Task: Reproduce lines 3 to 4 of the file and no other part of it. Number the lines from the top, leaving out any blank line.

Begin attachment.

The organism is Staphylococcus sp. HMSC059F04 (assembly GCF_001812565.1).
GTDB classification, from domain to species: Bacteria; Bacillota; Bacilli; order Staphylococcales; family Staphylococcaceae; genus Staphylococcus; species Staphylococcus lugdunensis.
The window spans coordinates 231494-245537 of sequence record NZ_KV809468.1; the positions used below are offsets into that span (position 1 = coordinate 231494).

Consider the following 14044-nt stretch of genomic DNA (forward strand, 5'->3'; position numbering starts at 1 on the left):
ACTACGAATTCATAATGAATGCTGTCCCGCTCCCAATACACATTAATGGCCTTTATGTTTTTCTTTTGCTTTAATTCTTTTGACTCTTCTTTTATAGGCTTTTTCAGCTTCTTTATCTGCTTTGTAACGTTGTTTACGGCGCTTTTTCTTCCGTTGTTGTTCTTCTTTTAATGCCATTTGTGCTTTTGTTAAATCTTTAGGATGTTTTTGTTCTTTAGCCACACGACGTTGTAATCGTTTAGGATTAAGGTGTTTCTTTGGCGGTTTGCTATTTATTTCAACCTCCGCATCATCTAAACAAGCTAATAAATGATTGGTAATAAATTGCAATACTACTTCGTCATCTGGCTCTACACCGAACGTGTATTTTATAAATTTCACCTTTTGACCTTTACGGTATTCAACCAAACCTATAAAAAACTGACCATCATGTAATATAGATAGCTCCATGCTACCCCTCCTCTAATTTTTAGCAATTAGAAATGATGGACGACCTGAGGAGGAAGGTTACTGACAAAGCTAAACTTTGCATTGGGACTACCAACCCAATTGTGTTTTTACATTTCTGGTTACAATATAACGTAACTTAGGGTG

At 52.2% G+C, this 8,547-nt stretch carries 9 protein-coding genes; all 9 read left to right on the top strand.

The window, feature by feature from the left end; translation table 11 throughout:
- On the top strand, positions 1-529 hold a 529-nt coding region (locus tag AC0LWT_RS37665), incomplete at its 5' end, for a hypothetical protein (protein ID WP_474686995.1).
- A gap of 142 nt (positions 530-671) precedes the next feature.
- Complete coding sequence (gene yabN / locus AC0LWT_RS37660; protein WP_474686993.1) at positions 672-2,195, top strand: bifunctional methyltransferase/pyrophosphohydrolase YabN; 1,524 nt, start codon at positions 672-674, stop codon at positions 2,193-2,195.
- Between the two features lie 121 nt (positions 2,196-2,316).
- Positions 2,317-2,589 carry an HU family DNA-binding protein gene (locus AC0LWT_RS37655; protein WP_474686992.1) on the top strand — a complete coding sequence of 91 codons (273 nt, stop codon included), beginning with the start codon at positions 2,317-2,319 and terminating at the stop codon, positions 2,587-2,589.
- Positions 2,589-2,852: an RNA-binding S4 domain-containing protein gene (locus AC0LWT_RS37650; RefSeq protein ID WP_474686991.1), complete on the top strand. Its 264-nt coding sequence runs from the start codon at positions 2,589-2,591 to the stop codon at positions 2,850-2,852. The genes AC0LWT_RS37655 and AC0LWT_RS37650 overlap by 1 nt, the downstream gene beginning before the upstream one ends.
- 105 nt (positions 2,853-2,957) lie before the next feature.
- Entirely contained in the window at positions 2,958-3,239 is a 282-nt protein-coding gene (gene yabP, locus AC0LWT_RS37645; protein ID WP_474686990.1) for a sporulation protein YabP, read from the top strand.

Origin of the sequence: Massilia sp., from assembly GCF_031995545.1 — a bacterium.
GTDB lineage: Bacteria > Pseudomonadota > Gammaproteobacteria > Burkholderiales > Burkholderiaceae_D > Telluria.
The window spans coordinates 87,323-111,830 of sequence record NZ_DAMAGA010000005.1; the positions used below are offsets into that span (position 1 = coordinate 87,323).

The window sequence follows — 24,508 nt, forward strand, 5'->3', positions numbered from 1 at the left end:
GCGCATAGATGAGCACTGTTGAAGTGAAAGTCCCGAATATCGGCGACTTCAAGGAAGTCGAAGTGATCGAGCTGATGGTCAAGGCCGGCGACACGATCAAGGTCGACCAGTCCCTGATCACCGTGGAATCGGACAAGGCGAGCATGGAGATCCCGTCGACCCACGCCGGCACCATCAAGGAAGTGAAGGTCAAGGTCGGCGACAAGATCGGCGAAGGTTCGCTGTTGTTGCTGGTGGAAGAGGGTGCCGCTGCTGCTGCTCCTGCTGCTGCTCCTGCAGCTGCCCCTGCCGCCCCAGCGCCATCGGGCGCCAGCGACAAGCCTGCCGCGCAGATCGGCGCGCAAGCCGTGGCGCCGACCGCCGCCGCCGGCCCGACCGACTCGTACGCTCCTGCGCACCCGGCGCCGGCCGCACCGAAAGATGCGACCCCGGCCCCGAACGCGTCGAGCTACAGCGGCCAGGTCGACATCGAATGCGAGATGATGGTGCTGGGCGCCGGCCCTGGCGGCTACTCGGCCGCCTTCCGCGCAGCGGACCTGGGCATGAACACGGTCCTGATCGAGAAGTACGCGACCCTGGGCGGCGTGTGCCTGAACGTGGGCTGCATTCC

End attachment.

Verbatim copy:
The window spans coordinates 231494-245537 of sequence record NZ_KV809468.1; the positions used below are offsets into that span (position 1 = coordinate 231494).

Consider the following 14044-nt stretch of genomic DNA (forward strand, 5'->3'; position numbering starts at 1 on the left):